Blitz your aural skills with these 3 tricks

Good aural skills are a powerful tool for a musician. It was aural skills (and a freakishly good memory) that allowed Mozart to write out a 13 minute song for two choirs after hearing it once. And he was 14.
If you develop your aural skills, you’ll be able to recognise the notes you hear and reproduce them on your instrument. So really, it’s one of the most essential skills to teaching yourself new songs by ear. Want to be able to do that? I’ll tell you how.
Aural Guitar Skills
When I was studying music at uni, I was already pretty good at reading music. And so I tried to find sheet music to learn new songs. Unfortunately, all that google gave me was tablature (or tab) which was slow to read, usually wrong, and I needed to listen to the song to work out the rhythm anyway.
So I tried doing what my teacher had suggested (weird, right?!). I listened to the music! It was slow to start with. But I ended up with a much better feel for the music and played it much better.
Here’s how to start developing the kind of aural skills that will help you do the same…
Start small and easy
Keen is good. But it can hurt too. Imagine dropping in to a half pipe the first time you ride a skateboard. Or if by some miracle you didn’t stack it, trying a 360 coming out the other side. Not good! You’ll want to just ride the thing first. Get familiar with the board. Try to master an ollie.
So, same with aural: start small and easy. Learning to recognise intervals (the difference between two notes) is a good place to start. And if you haven’t done something like this before, I recommend starting with a ‘Major 2nd’ and an ‘Octave’. This way you only have 2 things to think about, and they’re very different from each other.
Example: What’s a Major 2nd and an Octave? Without going into detail, a major 2nd is the interval between the first 2 notes of a major scale[link to And an octave (think like octopus 8 legs/octagon 8 sides) is the interval between the first 8 notes of a major scale.
Make it memorable 
Ok, so you’ve got your 2 intervals to start with. But how do you know or remember what the interval sounds like? Rather than thinking about theory, it’s a good idea to associate the interval with the beginning of a song you know really well.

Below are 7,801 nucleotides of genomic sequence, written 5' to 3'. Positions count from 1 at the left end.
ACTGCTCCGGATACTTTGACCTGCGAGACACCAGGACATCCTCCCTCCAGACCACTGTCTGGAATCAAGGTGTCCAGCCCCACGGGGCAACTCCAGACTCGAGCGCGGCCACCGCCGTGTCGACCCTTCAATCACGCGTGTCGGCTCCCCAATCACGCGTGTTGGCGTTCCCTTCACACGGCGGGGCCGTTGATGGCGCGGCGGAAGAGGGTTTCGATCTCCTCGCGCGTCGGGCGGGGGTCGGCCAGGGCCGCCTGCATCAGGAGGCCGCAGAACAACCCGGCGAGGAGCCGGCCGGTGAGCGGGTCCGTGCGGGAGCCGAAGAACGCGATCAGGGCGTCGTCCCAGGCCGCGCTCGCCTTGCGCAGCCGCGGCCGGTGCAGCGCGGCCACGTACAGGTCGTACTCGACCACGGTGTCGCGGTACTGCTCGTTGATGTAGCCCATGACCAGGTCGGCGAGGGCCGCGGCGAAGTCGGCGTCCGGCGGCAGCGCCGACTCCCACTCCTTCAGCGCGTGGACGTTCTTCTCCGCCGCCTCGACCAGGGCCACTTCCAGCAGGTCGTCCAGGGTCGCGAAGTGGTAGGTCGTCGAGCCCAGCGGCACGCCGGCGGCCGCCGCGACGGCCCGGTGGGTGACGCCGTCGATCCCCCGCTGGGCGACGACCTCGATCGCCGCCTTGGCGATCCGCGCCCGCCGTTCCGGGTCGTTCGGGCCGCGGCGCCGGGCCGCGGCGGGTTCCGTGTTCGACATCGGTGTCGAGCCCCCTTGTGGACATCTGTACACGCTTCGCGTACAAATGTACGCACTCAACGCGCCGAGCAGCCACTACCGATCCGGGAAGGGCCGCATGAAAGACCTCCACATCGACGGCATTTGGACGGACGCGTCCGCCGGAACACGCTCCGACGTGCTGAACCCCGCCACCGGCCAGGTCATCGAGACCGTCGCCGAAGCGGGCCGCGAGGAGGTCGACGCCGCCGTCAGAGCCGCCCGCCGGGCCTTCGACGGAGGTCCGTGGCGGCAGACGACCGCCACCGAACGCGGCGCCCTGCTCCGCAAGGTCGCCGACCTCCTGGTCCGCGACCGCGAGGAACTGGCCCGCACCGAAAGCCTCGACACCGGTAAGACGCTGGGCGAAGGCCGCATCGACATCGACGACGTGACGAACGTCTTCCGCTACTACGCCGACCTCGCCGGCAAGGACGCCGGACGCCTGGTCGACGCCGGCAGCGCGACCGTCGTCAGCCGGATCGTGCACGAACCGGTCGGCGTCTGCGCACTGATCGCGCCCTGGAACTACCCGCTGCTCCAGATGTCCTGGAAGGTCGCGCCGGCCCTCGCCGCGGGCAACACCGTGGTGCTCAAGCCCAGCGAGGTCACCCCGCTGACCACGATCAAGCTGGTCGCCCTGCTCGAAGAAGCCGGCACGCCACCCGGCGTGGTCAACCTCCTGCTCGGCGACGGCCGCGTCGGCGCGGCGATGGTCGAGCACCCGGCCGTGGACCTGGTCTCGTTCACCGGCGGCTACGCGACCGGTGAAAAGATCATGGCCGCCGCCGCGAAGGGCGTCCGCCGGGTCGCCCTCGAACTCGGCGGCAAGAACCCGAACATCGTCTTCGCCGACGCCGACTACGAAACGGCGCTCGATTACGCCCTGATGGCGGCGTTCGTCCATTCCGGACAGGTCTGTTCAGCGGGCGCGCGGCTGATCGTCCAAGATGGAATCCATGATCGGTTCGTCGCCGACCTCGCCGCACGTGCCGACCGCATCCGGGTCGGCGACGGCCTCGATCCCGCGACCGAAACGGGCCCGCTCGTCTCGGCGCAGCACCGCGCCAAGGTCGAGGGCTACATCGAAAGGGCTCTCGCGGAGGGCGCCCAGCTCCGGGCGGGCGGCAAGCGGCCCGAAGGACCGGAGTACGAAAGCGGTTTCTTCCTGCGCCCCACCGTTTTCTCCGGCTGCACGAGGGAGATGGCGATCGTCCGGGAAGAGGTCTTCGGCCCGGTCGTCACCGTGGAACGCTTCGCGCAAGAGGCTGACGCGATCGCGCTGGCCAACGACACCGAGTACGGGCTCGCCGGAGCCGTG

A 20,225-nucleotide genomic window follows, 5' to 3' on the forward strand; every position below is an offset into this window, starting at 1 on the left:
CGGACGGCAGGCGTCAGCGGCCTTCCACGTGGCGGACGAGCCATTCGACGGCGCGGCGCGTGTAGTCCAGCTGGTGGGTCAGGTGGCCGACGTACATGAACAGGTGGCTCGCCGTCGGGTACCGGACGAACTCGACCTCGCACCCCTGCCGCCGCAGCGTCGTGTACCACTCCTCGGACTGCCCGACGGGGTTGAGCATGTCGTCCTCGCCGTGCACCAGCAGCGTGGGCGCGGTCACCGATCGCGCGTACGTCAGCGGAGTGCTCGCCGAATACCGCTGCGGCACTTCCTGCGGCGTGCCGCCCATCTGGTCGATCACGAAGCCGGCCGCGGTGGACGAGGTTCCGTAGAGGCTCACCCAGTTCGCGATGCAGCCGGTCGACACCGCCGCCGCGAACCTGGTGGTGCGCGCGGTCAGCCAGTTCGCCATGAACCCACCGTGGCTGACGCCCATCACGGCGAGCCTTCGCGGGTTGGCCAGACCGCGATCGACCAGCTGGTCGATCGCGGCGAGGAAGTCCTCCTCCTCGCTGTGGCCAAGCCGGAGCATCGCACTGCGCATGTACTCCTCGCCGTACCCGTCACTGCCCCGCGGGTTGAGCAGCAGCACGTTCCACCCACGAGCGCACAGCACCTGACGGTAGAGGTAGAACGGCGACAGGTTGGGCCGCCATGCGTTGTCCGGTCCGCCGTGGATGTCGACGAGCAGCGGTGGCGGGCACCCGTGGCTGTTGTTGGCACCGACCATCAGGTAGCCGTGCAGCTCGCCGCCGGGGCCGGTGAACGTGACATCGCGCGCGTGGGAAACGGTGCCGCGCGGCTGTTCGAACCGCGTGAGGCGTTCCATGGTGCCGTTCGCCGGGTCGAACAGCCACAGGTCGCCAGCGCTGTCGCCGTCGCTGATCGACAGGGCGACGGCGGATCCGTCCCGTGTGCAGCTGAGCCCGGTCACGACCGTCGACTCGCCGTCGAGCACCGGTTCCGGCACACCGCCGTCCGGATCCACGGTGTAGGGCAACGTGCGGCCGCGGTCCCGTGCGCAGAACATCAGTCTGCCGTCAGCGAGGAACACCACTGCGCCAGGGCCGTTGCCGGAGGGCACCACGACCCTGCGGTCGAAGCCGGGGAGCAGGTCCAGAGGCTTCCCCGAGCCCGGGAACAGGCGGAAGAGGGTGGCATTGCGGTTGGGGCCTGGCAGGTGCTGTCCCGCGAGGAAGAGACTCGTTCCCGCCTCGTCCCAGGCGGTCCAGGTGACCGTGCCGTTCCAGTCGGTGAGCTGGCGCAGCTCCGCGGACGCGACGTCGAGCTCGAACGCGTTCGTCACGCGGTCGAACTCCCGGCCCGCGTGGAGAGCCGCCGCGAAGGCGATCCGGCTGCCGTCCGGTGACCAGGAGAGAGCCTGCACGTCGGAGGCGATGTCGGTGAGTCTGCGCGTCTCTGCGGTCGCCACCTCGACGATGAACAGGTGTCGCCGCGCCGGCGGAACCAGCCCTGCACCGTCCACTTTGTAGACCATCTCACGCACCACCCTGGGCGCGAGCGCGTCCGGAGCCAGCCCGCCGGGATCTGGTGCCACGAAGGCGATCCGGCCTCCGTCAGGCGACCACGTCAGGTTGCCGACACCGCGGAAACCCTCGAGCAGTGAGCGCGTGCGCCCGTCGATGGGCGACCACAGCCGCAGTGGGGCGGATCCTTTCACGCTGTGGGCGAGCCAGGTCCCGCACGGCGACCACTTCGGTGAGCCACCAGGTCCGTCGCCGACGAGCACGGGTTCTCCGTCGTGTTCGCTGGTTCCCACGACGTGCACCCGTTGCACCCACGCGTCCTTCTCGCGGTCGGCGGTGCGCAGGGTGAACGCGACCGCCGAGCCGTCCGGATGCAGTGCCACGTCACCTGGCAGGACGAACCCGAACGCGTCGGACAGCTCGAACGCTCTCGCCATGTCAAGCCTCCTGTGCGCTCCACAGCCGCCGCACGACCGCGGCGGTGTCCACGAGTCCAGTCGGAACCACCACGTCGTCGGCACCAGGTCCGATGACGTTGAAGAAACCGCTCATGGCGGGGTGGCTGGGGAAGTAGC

And it doesn’t have to be all that exciting either. I tell my students, “the 2nd sounds like the beginning of Happy Birthday” and “the octave sounds like the beginning of Somewhere Over the Rainbow”. You can find other tunes, but those two generally do the job.
Make it regular
Alright, so now you can listen to a major 2nd or an octave and work out which is which. But if this is going to be a useful skill in hearing a tune and being able to replicate it on your instrument, it’ll need to be so well known that it’s almost subconscious. And there’s really only one way to do that (unless you’ve worked out how to download knowledge and ability into your brain like they do in the movie The Matrix – I’ve always wanted to be able to do that!). Practice it a lot!
Yup, that’s really what it comes down to. Repetition. And lots of it. And often.
A recommended tool
Now, if you have a teacher, they can play you these intervals during a lesson and you can practice identifying them. But that’s not going to help with regular repetition. What happens at home?
Well there’s a great little online tool to help with that called I have no association with this website, but I’ve just found it to be really useful and customisable.
So, here’s what you do:
  1. Go to
  2. Click on the middle icon in the top right hand corner
  3. Click on “Intervals”
  4. Unselect all the options except the ones you want to work on (Major 2nd and Octave if you’re new to aural skills)
  5. Save it as a bookmark and it will remember your selected intervals each time you come back.
  6. Make this the first thing you do each time you get on the computer, instead of Facebook. You could even make it your browsers home page.
What next?
Well, this is really just the beginning of developing your aural skills. To make the most of these skills, particularly in teaching yourself songs on guitar, you’ll want a good teacher to guide you. If you’d like to make some real progress on guitar, I’d love to hear from you. I have a full, no questions asked, money back guarantee on intro lessons.
Question: What song would you be really excited if you could teach yourself, just by listening to it? What steps are you taking to be able to do that?
Blog author: Aaron Reefman – G4 GUITAR SCHOOL Dee Why NSW Australia.

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